PASSION IGNITED: Karns City Grad Emma Johns Enjoying Basketball Again and Piling Up the Points for the Pioneers
It wasn’t like that less than two years ago for Emma Johns. She was a wreck.
(Pictured above, Emma Johns/submitted photo)
Johns was a senior guard on the Karns City girls’ basketball team and was hating every minute of it. She wasn’t having fun. Just the opposite.
Simple basketball tasks seemed arduous. Seemed like work.
And she knew something was terribly wrong with that picture.
“In high school, I felt constant pressure,” Johns said. “That’s not what high school sports are supposed to be like. You’re supposed to go out there and have fun.”
Basketball had always been that to Johns. It was her first love. Since she was little, she enjoyed dribbling, shooting, guarding and rebounding.
But as a senior, something profound was missing.
So, she stepped away.
Now nearly 24 months after she had thought she had played her final organized basketball game, Johns is one of the best pure shooters in the National Junior College Athletic Association. She hit 74 3-pointers a season ago for Butler County Community College on the way to averaging 15.2 points per game for the Pioneers.
This year in BC3’s season opener last week, the sophomore guard poured in a career-high 36 points, and also added 10 rebounds, in a 71-65 win over the Community College of Beaver County.
Through the process, she discovered she was not alone when it came to feeling overwhelming stress as a high school athlete.
“It’s a game, you know, at the end of the day,” she said. “You play this because you enjoy it and it’s unfortunate that I didn’t. I’ve talked to plenty of girls on high school teams — I’ve had a couple of people reach out to me after hearing my story — and the exact same thing was happening to them that happened to me. It’s just kind of eye-opening because it wasn’t just me, it’s a lot of high school athletes who are kind of put through the wringer.
“It’s expected of them to take the pressure and emotions and just hide them,” Johns added. “But in reality, it’s really hard, and sometimes, like I did, stepping back is the best choice you can ever make in your life.”
Stepping back in was a close second.
Johns had no desire to play again, but her former teammate at Karns City, Brooke Manuel, talked her into playing last year for BC3.
It didn’t take long for Johns to discover that her hiatus had reignited her passion for basketball.
It’s still there. Maybe even burning brighter.
There wasn’t a day in the summer when Johns didn’t have a basketball in her hands. She’d shoot outside at her hoop at home, then make the short drive to BC3 to shoot even more in the Field House.
She continued to reshape her body, too. At Karns City, she was rail thin. Since then, she has bulked up for the rigors of college basketball.
“I’m even more muscular than I was last year,” Johns said. “When we play good teams, they’re going to know our shooters and I’m going to have to drive or set screens and roll or mix it up so that they don’t really know how to guard me.”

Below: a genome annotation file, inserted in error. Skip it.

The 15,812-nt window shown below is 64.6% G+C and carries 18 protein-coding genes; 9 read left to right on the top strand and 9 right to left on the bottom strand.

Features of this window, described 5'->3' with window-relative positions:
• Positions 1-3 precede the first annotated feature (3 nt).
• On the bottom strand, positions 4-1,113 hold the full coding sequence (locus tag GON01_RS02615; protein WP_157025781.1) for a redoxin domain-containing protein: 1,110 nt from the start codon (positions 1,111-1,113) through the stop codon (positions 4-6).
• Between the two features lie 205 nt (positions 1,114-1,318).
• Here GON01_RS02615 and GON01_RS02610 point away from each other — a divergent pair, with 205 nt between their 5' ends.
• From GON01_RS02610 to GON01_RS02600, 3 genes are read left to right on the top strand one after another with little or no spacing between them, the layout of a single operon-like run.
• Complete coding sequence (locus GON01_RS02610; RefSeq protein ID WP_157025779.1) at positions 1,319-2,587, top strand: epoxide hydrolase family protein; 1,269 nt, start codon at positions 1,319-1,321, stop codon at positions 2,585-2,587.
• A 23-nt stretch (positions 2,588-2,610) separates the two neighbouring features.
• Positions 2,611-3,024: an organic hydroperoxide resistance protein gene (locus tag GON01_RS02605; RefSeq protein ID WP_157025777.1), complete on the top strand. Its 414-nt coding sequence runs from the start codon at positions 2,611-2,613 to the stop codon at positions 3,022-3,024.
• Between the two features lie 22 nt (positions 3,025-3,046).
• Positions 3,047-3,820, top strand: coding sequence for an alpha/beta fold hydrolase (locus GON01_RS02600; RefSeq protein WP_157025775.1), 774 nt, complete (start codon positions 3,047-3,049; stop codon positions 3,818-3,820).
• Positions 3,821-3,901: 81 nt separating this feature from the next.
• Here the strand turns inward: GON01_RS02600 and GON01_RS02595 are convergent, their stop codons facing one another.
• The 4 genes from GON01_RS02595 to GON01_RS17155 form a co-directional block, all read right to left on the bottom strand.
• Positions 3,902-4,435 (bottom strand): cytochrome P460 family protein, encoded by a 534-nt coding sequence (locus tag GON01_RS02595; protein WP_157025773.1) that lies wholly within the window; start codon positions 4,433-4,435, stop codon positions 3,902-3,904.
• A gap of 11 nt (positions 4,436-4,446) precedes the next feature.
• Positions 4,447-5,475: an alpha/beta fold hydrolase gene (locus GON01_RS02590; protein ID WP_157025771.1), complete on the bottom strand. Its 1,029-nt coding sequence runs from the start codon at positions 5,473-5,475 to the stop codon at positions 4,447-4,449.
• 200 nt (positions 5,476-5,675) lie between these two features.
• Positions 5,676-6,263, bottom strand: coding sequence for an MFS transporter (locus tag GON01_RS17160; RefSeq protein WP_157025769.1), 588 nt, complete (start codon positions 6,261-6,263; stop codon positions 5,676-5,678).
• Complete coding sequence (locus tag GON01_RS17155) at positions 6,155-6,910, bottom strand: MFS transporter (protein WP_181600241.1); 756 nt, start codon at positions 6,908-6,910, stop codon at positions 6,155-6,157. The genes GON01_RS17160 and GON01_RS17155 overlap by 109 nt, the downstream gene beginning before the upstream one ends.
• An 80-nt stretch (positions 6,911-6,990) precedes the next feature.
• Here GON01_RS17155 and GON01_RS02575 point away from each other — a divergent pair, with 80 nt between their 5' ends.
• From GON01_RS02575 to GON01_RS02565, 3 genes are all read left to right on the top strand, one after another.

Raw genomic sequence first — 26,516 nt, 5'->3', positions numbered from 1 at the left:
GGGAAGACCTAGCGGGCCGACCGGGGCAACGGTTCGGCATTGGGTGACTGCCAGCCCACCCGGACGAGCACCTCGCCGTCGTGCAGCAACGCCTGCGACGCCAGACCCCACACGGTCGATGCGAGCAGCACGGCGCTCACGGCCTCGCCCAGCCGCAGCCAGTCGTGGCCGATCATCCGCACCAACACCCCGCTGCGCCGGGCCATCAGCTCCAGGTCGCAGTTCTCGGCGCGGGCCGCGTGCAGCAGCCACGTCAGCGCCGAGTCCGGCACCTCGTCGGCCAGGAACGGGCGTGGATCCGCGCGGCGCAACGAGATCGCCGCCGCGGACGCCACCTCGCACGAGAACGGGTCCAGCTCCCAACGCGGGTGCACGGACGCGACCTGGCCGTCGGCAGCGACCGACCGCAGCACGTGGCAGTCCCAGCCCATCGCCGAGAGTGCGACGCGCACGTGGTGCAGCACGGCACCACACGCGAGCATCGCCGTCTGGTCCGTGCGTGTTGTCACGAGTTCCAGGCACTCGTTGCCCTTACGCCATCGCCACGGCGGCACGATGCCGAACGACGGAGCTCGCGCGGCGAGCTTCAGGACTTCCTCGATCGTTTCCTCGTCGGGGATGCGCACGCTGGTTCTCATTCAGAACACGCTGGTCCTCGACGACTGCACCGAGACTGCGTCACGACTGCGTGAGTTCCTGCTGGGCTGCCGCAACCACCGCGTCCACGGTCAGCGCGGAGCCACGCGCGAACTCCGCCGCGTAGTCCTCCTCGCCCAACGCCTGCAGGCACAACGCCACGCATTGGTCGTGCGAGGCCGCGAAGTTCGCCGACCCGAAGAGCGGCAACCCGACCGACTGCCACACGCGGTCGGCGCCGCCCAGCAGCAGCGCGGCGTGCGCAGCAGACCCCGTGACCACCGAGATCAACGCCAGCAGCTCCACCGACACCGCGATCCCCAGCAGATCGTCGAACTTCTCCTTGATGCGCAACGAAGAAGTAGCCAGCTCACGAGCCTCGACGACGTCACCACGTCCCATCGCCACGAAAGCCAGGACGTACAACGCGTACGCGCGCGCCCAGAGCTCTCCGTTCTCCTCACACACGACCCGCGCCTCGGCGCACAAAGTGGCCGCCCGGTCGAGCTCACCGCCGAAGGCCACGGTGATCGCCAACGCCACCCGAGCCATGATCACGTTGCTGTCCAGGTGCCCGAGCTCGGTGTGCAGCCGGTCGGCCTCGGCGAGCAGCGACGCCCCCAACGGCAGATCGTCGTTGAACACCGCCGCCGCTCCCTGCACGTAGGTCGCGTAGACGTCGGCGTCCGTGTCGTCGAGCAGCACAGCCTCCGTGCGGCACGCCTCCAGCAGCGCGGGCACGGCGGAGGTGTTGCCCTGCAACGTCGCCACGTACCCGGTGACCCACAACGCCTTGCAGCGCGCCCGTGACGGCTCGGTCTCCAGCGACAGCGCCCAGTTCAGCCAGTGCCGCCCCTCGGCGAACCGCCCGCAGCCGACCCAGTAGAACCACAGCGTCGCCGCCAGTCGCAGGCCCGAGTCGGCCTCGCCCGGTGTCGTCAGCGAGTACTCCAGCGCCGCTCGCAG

Her increasing strength has been a tremendous boon to her game.
“Yeah, 100%,” Johns said. “Even though it’s community college, it’s still college level, so you have to stand your ground. You’re not going to be playing tiny girls anymore.”
With Moniteau grad and NCAA All-American Aslyn Pry gone, Johns has been determined to step into that leadership role, both on the court and off of it.
“We have eight players on this year’s team, so we’re a little down from last year, but it’s a great group of girls,” Johns said. “I love them all. We’re best friends on and off the court, just like last year.
“I’m always making sure that my teammates can hear my voice,” Johns said. “I think that’s important. With Aslyn gone — she was an amazing offensive player, an amazing defensive player, and an amazing leader. This year I want to become that, not just for myself and my play, but for my teammates.”
To do that, Johns is branching out. Expanding her skills. Becoming dangerous, not just from the perimeter.
“I’ve been working on driving more,” she said. “I want to be more versatile. Our first game, I shot pretty well inside and outside. I started off a little rocky, but I put it together. I know myself. I had to get out of those first-game jitters. I was letting them fly on 3s and then the paint was open, so I was driving in there a couple of times. I even posted up.”
This fall, Johns even added volleyball back to her playing resume.
She played that sport at Karns City, but certainly thought she would never play that game again at the collegiate level.
Then, she did.
“It’s a funny backstory,” Johns said, laughing. “So I planned on not even playing basketball at BC3, right? Ended up playing volleyball, too.”
Johns kept the stats for the first Pioneer volleyball game of the season. She had expressed a passing interest to play and BC3 volleyball coach Rob Snyder gave her the green light to join the team.
“I was doubling up a little bit with basketball and volleyball, but it was fun,” Johns said. “I mean, I didn’t play much, but I was OK with that because those girls work super hard as volleyball is their main sport, just like basketball is mine. I wouldn’t want a girl to come in and take my spot when I worked so hard, you know? It was a good experience.”
When it comes to basketball, Johns is hoping to extend her career beyond her final campaign at BC3.
She plans to move on to a four-year school to complete her physical education degree. Johns has her eyes on playing wherever she goes and she’s already on a few lists.
Not bad for someone who nearly two years ago thought she had hung up the sneakers for good.
“Absolutely not,” she said. “Would have never expected this. I’m just so glad it wasn’t the end.”
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